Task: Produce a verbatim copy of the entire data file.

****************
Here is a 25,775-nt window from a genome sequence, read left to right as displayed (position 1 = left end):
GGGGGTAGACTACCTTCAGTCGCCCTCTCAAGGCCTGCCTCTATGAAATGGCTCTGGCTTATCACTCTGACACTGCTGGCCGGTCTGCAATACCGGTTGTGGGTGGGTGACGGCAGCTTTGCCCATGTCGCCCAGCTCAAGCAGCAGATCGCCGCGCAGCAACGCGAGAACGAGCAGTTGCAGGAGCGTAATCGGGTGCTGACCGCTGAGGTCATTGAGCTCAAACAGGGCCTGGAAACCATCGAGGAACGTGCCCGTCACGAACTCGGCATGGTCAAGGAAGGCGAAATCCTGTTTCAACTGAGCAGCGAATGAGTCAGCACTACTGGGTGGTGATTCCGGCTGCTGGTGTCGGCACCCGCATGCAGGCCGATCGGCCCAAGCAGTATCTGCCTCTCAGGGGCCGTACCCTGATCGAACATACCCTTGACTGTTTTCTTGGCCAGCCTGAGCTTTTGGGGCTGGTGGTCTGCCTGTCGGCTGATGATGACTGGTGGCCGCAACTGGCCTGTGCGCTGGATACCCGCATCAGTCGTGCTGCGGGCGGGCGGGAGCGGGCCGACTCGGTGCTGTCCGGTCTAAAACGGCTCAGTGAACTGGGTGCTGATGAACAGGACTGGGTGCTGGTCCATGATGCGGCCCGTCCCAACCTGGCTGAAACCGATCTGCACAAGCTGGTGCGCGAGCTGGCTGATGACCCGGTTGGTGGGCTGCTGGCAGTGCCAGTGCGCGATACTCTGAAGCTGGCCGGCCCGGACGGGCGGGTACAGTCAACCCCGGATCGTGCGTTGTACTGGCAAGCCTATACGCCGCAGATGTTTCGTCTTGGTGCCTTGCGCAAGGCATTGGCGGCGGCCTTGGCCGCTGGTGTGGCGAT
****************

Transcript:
Here is a 25,775-nt window from a genome sequence, read left to right as displayed (position 1 = left end):
GGGGGTAGACTACCTTCAGTCGCCCTCTCAAGGCCTGCCTCTATGAAATGGCTCTGGCTTATCACTCTGACACTGCTGGCCGGTCTGCAATACCGGTTGTGGGTGGGTGACGGCAGCTTTGCCCATGTCGCCCAGCTCAAGCAGCAGATCGCCGCGCAGCAACGCGAGAACGAGCAGTTGCAGGAGCGTAATCGGGTGCTGACCGCTGAGGTCATTGAGCTCAAACAGGGCCTGGAAACCATCGAGGAACGTGCCCGTCACGAACTCGGCATGGTCAAGGAAGGCGAAATCCTGTTTCAACTGAGCAGCGAATGAGTCAGCACTACTGGGTGGTGATTCCGGCTGCTGGTGTCGGCACCCGCATGCAGGCCGATCGGCCCAAGCAGTATCTGCCTCTCAGGGGCCGTACCCTGATCGAACATACCCTTGACTGTTTTCTTGGCCAGCCTGAGCTTTTGGGGCTGGTGGTCTGCCTGTCGGCTGATGATGACTGGTGGCCGCAACTGGCCTGTGCGCTGGATACCCGCATCAGTCGTGCTGCGGGCGGGCGGGAGCGGGCCGACTCGGTGCTGTCCGGTCTAAAACGGCTCAGTGAACTGGGTGCTGATGAACAGGACTGGGTGCTGGTCCATGATGCGGCCCGTCCCAACCTGGCTGAAACCGATCTGCACAAGCTGGTGCGCGAGCTGGCTGATGACCCGGTTGGTGGGCTGCTGGCAGTGCCAGTGCGCGATACTCTGAAGCTGGCCGGCCCGGACGGGCGGGTACAGTCAACCCCGGATCGTGCGTTGTACTGGCAAGCCTATACGCCGCAGATGTTTCGTCTTGGTGCCTTGCGCAAGGCATTGGCGGCGGCCTTGGCCGCTGGTGTGGCGAT